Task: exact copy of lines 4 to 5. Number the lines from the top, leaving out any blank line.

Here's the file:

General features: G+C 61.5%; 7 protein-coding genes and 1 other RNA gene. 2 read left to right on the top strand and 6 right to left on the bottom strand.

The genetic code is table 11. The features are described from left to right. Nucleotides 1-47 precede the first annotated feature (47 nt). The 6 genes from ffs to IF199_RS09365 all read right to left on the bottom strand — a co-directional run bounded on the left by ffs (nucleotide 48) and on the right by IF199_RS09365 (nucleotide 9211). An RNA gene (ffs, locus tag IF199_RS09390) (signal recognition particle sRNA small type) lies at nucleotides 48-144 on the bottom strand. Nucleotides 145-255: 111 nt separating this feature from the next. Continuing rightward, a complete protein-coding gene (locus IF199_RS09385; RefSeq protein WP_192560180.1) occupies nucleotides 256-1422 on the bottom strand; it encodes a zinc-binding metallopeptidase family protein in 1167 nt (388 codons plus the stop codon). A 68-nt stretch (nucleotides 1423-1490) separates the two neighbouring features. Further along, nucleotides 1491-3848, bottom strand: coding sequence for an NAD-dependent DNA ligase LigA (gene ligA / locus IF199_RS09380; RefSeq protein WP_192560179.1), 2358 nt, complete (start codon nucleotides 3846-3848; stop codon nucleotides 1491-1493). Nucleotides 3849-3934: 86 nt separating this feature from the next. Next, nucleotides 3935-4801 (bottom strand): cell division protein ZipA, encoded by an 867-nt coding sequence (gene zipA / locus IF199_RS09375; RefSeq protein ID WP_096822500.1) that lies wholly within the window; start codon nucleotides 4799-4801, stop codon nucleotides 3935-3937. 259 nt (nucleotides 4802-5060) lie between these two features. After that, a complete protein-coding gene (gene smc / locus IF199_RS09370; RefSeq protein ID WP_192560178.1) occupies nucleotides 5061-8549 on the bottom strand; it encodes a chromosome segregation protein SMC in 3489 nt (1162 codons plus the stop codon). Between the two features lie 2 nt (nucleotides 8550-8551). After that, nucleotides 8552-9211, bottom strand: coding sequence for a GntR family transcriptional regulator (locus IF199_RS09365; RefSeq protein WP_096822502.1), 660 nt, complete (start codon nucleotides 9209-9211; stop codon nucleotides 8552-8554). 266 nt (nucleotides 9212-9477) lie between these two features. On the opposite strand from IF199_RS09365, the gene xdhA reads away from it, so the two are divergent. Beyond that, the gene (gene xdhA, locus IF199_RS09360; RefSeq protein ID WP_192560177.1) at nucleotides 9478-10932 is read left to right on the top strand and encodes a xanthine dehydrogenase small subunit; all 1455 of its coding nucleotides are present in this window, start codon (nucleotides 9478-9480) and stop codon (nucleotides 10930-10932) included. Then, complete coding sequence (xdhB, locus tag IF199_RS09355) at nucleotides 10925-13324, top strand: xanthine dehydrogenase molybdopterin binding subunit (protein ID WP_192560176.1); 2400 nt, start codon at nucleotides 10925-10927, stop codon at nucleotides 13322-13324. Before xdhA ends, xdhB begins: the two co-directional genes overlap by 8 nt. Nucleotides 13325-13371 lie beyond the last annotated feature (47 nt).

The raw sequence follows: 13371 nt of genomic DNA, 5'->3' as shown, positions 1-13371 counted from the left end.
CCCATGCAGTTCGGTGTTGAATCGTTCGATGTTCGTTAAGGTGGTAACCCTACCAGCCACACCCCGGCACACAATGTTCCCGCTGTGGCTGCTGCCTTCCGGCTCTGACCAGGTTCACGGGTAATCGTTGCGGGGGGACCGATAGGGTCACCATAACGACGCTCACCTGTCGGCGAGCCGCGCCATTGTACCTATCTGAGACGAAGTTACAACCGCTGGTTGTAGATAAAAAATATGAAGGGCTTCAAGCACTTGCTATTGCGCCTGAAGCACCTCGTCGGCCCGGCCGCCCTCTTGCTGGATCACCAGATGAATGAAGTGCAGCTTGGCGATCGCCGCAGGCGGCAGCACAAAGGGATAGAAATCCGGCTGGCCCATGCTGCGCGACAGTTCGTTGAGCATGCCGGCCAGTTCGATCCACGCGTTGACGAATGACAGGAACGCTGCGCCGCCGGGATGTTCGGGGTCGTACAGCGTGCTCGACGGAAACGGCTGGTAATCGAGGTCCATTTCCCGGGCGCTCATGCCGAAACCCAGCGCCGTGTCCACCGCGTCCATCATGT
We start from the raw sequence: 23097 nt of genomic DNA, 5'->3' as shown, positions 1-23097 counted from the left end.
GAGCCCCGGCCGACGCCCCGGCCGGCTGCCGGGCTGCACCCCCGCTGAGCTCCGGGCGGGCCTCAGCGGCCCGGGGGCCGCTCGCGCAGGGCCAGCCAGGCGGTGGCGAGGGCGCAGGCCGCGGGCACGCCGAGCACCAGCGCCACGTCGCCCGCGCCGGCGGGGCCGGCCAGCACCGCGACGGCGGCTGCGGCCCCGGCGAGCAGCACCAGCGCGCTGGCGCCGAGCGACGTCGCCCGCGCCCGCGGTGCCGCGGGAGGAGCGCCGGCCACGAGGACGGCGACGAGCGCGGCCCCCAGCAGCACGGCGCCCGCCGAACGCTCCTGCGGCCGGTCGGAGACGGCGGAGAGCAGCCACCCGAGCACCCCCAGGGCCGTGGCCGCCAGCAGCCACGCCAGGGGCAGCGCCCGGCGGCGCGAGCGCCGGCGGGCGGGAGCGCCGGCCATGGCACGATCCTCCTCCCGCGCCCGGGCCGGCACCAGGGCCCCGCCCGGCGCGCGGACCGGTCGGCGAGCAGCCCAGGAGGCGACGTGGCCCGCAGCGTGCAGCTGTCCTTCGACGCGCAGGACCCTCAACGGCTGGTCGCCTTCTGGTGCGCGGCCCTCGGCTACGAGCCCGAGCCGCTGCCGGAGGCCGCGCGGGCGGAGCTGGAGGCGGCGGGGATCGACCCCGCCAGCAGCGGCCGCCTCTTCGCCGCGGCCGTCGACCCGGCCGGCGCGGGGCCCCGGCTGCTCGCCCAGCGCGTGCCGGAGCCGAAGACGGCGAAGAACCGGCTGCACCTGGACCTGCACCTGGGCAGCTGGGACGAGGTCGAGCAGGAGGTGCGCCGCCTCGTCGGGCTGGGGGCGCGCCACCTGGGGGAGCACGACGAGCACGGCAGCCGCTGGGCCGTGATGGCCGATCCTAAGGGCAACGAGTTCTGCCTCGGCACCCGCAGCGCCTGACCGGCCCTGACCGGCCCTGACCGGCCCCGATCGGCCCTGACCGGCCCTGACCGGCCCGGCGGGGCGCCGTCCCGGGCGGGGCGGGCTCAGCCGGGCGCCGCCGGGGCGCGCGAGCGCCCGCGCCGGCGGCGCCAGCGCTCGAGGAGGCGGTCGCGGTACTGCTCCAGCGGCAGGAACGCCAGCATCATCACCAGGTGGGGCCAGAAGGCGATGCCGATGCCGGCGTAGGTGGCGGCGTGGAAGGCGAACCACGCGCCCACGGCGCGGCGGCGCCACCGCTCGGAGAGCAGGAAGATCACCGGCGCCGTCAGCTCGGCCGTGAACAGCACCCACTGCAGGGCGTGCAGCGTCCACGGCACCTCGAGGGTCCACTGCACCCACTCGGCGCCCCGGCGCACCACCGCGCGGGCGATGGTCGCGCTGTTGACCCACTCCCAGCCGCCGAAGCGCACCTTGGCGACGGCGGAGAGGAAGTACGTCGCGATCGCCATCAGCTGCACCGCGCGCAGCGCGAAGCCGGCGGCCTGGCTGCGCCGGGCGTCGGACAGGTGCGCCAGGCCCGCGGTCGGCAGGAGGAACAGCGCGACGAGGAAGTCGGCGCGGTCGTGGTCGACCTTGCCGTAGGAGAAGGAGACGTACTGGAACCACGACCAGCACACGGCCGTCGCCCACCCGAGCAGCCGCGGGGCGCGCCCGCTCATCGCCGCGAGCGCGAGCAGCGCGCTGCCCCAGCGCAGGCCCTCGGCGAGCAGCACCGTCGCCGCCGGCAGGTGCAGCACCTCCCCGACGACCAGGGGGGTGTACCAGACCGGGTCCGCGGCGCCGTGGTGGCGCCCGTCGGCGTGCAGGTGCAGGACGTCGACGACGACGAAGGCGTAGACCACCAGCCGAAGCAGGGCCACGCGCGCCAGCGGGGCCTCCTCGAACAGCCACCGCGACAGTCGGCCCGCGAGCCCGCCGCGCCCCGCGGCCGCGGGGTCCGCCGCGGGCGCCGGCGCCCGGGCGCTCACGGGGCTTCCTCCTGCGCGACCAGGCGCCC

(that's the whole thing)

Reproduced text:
CCCATGCAGTTCGGTGTTGAATCGTTCGATGTTCGTTAAGGTGGTAACCCTACCAGCCACACCCCGGCACACAATGTTCCCGCTGTGGCTGCTGCCTTCCGGCTCTGACCAGGTTCACGGGTAATCGTTGCGGGGGGACCGATAGGGTCACCATAACGACGCTCACCTGTCGGCGAGCCGCGCCATTGTACCTATCTGAGACGAAGTTACAACCGCTGGTTGTAGATAAAAAATATGAAGGGCTTCAAGCACTTGCTATTGCGCCTGAAGCACCTCGTCGGCCCGGCCGCCCTCTTGCTGGATCACCAGATGAATGAAGTGCAGCTTGGCGATCGCCGCAGGCGGCAGCACAAAGGGATAGAAATCCGGCTGGCCCATGCTGCGCGACAGTTCGTTGAGCATGCCGGCCAGTTCGATCCACGCGTTGACGAATGACAGGAACGCTGCGCCGCCGGGATGTTCGGGGTCGTACAGCGTGCTCGACGGAAACGGCTGGTAATCGAGGTCCATTTCCCGGGCGCTCATGCCGAAACCCAGCGCCGTGTCCACCGCGTCCATCATGT
We start from the raw sequence: 23097 nt of genomic DNA, 5'->3' as shown, positions 1-23097 counted from the left end.